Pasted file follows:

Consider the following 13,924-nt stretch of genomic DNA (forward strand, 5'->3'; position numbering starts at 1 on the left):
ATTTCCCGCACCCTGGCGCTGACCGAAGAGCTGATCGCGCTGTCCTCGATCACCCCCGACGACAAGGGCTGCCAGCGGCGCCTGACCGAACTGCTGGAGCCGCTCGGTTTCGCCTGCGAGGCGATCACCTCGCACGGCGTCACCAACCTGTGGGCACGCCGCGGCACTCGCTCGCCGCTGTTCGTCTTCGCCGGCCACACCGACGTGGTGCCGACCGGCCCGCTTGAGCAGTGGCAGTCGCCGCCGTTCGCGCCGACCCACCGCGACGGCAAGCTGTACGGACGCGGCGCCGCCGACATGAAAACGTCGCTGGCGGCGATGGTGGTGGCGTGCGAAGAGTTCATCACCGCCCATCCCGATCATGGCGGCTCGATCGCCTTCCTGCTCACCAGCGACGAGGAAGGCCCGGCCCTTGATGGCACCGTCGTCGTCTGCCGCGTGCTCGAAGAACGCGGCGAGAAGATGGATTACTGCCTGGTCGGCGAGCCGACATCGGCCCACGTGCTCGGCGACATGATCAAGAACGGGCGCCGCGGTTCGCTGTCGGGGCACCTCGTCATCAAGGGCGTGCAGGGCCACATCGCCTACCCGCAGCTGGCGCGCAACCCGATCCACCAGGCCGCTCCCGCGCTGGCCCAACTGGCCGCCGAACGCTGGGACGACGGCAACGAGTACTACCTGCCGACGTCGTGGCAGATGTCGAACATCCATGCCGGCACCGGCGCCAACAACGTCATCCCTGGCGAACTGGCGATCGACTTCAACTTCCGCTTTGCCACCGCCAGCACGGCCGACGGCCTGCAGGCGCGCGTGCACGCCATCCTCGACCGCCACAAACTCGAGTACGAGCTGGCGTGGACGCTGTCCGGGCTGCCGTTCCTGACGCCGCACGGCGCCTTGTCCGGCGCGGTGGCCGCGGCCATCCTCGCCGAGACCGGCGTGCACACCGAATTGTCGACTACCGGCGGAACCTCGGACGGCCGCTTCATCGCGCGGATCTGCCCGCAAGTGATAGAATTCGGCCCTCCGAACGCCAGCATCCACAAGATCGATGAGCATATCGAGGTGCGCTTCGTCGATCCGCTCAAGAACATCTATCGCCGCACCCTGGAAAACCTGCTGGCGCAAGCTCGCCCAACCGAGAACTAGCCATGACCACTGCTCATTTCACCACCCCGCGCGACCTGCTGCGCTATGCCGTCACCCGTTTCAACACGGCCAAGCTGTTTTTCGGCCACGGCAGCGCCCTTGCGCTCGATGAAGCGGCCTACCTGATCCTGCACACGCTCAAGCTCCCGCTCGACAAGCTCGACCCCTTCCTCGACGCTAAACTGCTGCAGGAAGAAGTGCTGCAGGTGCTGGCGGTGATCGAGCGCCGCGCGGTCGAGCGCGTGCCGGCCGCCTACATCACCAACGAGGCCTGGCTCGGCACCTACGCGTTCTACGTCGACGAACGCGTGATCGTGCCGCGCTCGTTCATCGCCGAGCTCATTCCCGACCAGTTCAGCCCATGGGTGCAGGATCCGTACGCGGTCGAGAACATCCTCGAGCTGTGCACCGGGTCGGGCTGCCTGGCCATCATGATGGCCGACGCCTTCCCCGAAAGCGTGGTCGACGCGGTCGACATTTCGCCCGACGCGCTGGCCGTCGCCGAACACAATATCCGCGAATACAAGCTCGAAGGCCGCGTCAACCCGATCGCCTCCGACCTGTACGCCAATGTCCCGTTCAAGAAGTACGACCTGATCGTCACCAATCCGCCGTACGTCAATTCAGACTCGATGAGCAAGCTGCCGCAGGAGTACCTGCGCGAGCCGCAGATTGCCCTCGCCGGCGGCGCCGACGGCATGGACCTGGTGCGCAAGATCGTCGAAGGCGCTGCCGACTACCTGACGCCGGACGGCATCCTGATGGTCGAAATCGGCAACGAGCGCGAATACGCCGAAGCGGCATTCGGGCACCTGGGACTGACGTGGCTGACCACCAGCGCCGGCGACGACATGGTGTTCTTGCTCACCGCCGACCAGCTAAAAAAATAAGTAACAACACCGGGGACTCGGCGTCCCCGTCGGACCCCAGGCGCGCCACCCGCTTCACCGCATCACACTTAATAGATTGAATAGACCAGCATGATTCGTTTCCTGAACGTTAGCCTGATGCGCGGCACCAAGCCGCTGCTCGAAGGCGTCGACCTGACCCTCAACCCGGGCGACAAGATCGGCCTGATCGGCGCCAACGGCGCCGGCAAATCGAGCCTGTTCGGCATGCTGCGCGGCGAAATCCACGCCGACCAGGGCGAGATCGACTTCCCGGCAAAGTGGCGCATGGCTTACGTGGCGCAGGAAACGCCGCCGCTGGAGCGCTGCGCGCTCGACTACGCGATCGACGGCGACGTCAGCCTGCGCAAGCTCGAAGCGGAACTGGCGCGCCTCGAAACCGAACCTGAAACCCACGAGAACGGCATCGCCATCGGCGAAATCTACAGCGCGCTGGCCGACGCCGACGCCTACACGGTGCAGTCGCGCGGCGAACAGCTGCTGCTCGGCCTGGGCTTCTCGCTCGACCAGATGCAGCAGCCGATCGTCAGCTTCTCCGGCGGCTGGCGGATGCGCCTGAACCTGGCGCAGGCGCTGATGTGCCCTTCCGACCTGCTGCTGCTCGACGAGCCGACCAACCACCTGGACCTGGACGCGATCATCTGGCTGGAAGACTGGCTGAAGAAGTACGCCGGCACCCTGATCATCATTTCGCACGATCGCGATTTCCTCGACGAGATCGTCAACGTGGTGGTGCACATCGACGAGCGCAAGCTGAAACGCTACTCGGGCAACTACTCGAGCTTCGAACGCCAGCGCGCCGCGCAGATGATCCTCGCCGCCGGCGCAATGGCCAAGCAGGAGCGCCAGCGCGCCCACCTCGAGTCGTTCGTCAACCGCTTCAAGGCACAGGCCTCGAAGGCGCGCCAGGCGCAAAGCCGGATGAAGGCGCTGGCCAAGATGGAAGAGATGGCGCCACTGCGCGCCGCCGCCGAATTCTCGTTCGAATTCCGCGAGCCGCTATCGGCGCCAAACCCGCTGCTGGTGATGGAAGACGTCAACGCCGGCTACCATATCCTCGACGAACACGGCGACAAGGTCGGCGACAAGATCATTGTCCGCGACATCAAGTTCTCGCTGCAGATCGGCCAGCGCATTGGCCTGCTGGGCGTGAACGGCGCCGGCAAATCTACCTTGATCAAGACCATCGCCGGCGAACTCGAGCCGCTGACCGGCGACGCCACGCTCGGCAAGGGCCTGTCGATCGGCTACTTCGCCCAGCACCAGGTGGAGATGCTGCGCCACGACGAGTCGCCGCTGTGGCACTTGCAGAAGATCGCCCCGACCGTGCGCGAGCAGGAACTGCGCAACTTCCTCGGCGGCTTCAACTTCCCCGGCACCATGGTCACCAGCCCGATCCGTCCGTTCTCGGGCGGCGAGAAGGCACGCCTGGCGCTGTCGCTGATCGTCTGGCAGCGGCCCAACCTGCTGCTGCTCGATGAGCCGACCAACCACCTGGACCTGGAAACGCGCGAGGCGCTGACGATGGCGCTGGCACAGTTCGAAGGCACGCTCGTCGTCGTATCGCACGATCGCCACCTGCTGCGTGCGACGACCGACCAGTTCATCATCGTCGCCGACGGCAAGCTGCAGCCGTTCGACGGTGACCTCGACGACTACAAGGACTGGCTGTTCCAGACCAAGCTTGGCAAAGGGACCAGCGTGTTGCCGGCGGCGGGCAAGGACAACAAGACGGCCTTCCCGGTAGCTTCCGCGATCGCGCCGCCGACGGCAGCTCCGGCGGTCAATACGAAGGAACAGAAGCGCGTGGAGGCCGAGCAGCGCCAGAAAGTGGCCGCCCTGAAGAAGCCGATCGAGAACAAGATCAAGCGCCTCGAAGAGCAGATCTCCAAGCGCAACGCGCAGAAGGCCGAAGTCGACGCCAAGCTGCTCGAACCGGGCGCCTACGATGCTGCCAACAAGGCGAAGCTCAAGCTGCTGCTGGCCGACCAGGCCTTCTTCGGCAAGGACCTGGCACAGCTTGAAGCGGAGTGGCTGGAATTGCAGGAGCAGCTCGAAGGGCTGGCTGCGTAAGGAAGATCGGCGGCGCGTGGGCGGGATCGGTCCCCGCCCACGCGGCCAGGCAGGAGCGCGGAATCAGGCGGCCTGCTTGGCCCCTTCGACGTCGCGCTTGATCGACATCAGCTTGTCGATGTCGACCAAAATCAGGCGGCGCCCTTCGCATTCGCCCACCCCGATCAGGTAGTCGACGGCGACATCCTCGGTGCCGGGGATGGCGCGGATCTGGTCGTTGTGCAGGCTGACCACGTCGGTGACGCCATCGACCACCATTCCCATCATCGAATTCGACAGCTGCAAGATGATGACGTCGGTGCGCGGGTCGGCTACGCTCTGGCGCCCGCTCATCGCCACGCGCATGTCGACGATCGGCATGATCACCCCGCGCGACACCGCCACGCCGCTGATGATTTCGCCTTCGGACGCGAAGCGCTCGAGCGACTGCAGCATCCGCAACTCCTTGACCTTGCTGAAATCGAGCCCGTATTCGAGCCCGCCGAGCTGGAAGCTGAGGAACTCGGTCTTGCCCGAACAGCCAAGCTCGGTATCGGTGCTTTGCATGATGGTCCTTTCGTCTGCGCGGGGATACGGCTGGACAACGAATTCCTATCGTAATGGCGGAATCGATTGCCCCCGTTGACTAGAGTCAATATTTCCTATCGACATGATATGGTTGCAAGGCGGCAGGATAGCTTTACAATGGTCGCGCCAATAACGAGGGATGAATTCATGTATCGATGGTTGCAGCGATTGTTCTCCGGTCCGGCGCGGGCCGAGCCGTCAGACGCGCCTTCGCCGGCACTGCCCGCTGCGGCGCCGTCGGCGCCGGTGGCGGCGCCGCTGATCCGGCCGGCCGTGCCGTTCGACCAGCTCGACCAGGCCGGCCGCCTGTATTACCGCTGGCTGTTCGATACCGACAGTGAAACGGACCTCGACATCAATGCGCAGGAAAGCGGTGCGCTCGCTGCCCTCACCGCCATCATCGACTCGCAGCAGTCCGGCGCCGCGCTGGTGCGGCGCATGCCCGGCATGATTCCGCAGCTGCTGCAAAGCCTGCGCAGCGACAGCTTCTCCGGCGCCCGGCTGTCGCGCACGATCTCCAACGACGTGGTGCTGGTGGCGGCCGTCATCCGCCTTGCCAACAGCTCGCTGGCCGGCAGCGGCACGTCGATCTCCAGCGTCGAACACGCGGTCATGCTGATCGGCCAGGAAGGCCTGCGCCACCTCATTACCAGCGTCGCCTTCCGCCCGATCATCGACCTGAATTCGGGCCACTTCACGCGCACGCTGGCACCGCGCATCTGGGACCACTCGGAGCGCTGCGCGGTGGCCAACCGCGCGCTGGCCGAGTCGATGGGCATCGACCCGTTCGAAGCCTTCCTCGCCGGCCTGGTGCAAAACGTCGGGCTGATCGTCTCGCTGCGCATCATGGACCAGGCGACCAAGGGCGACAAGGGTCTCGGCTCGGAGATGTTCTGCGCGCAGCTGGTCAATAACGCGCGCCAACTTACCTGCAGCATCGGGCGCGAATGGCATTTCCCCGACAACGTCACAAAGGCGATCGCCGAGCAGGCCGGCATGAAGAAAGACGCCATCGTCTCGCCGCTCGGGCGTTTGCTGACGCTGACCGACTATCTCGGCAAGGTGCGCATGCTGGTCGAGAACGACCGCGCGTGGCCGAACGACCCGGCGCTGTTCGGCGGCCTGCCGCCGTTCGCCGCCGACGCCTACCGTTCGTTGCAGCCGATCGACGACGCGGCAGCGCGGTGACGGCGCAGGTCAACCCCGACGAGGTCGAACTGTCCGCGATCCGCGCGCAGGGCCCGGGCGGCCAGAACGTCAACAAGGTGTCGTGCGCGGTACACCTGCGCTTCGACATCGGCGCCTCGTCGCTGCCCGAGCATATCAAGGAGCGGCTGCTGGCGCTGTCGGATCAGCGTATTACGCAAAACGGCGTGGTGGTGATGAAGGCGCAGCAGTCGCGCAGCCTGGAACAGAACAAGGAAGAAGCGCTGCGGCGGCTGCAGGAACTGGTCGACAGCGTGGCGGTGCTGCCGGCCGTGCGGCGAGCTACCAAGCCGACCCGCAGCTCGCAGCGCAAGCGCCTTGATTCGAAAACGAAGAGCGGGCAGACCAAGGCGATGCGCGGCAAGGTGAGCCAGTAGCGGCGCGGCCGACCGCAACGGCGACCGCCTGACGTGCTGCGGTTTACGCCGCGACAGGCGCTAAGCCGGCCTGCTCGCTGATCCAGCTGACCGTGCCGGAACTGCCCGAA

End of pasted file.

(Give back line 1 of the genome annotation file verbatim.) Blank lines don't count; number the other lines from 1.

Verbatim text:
Consider the following 13,924-nt stretch of genomic DNA (forward strand, 5'->3'; position numbering starts at 1 on the left):